4. African immigrants living in Milwaukee were recruited for the project. They brought a global perspective and were also used as culinary instructors. They taught families and students about their country by making traditional foods from their homelands.
5. Kimberly Simmons, the great, great, great granddaughter of Caroline Quarlls (the fugitive slave from St. Louis who found safe passage on the Alice’s Garden land in August of 1842) was recruited for the project. Her involvement made the connection to slavery and the Underground Railroad brought that era physically into the present. We brought her to Milwaukee, for one week, from her hometown of Detroit, Michigan.to speak throughout the community.
6. Alice’s Garden rental gardeners were recruited to teach families the farming/gardening techniques they learned from their parents and grandparents. This helped participants understand the value of teaching the next generation cultural and familial farming traditions.
• Venice R. Williams: lead educator
• Fatuma Emmad: lead educator
• James Williams: Alice’s Garden farmer, originating from Mississippi, Great Migration elder
• LaWarrell Cain: Alice’s Garden farmer, originating from Arkansas, Great Migration elder
• Patrick Jackson: Alice’s Garden farmer, Louisiana origins, second generation, Great Migration son
• Demetrius Brown, Sr.: Milwaukee Cooperative Extension, 4-H and Youth Development Agent
• Shalanna Wright, Alice’s Garden chef-in-residence
• African immigrants living in Milwaukee.
• Kimberly Simmons, Great, Great, Great Granddaughter of Caroline Quarlls, a fugitive slave who found refuge and safety on the farm of Samuel Brown, on the land that is now Alice’s Garden
• Service Learning Students from the University of Wisconsin, Milwaukee and Marquette University.
When immigrants reach a new land, their old ways die hard. This has been the case with most immigrant groups to the New World. The language, customs, values, religious beliefs, and artistic forms they bring across the Atlantic are reshaped by the new realities of America and, in turn, add to its fabric.
The enslavement of Africans has most often been taught as a historical event grounded in the availability of free and/ or savage labor, ignoring the intentionality of why certain tribes were deliberately stolen and brought to specific regions of the Americas. Urban agriculture is expanding in most American cities, but African Americans, most often are not significantly represented in the urban Agriculture movement.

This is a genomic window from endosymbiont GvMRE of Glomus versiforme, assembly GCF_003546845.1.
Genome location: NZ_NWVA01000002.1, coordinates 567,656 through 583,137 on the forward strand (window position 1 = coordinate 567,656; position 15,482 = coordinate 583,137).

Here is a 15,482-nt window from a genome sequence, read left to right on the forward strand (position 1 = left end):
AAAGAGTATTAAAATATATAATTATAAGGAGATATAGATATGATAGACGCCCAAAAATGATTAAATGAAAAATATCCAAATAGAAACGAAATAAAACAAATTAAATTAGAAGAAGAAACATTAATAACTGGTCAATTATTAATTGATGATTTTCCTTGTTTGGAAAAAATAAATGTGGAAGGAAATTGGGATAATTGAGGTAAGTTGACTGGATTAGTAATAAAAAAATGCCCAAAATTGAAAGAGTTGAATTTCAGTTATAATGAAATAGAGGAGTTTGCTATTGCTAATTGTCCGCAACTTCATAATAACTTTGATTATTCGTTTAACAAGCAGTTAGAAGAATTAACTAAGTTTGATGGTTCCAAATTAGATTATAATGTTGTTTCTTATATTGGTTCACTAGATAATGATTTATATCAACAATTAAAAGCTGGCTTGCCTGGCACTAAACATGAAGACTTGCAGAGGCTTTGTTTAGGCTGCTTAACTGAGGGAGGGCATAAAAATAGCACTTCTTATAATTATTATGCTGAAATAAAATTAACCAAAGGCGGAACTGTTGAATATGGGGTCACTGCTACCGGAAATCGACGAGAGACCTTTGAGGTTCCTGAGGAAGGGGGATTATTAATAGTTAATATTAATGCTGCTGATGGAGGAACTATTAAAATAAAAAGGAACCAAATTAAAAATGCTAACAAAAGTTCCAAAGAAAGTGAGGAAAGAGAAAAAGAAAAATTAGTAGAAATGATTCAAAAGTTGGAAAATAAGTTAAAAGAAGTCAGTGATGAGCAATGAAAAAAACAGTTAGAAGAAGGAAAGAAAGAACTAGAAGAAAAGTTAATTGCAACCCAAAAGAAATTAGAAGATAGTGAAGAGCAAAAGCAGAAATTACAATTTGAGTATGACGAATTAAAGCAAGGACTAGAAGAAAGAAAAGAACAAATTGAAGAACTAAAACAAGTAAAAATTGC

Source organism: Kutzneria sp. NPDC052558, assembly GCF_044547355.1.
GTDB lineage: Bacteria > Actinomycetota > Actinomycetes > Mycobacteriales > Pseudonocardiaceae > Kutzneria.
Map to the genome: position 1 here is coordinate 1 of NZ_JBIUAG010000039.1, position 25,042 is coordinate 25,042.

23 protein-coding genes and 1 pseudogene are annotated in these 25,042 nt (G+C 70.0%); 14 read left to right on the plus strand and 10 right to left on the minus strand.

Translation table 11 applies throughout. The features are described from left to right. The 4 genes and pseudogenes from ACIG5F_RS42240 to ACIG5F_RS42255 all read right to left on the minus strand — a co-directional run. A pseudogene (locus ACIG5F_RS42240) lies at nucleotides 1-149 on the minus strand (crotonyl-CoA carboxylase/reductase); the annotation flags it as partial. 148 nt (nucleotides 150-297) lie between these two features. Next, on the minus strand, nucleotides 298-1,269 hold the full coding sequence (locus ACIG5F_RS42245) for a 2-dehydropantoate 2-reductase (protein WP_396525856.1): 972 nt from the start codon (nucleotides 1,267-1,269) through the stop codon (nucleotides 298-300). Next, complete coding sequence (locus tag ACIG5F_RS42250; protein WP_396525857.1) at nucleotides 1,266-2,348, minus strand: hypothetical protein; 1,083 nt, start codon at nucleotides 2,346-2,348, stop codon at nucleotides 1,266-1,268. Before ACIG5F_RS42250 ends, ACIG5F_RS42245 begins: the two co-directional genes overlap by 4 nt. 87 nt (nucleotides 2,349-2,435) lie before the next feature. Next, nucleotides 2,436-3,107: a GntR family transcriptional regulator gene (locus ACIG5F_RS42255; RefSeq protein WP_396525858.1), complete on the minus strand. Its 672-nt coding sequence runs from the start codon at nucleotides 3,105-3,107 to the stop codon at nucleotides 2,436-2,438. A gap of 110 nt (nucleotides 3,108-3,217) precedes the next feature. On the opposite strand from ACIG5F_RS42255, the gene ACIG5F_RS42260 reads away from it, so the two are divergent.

• Student participants (grades 3 through 8) increased their knowledge of the agrarian and culinary contributions Africans brought to the Americas, and have continued to maintain. A pre-test and a post-test were given to student participants. Their culinary and farming knowledge increased 65% to 80%. Student participants included:
45 3rd graders
18 4th graders
36 5th graders
28 6th graders
27 7th graders
27 8th graders
• Family Participants learned how to grow vegetables and understand their value in creating and maintaining a healthy lifestyle. 12 of the 15 families who participated in the project are now part of the ongoing Reclaiming and Nourishing Family Traditions program at Alice’s Garden.
• Students and families gained a better understanding of the importance of traditional food and cultural celebrations. 13 of the 15 families who participated in the project now celebrate the African American holiday, Kwanzaa.
• Participants learned that African American families have been engaged in sustainable agriculture for generations and that it is nothing new. In the second year, participants had to create and maintain 16 foot x16 foot garden plots using the cover cropping, soil amending, companion planting and organic pest control methods they learned from Elder farmers/gardeners in the community.
Families and students in the urban context want to learn, and need to learn about their own cultural traditions related to food and farming. We had to cut off the addition of new program participants. The interest from local schools was more than our staff and volunteers could effectively handle.
We saw a pride and respect develop within he students regarding their cultural heritage, food traditions, and how important it is to be able to grow your own food. Pride and respect are often hard to measure. They must be experienced, first-hand.
One of the most important things we did in this project was bridge a gap between African Americans and African immigrants. Bringing these populations together through an understanding of food opened the door to appreciating the history of both groups related to land, food, and family.
We now have a waiting list for other families and schools that want to be a part of the project and want to garden at Alice’s Garden. It is often hard to keep up with the interest. We are understaffed.
The Alice’s Garden website, the Growing Food and Justice listserve, local Victory Garden Initiative email listserve, the Alice’s Garden Facebook page, Alice’s Garden listserve, Milwaukee Neighborhood News Service, school newsletters, neighborhood flyers, Alice’s Garden newsletter, and Neighborhood Association meetings were used to inform the community of the project and its events.
A presentation from 2012 Farmers Forum at the National Small Farm Trade Show and Conference in Columbus, Missouri can be viewed online through NCR-SARE’s YouTube channel. Use the following link to view it: https://youtu.be/Wpg0hZBxOEo
The project will continue and expand. We are now working with a film class from a local university to create a Fieldhands and Foodways short documentary.
I have no recommendations.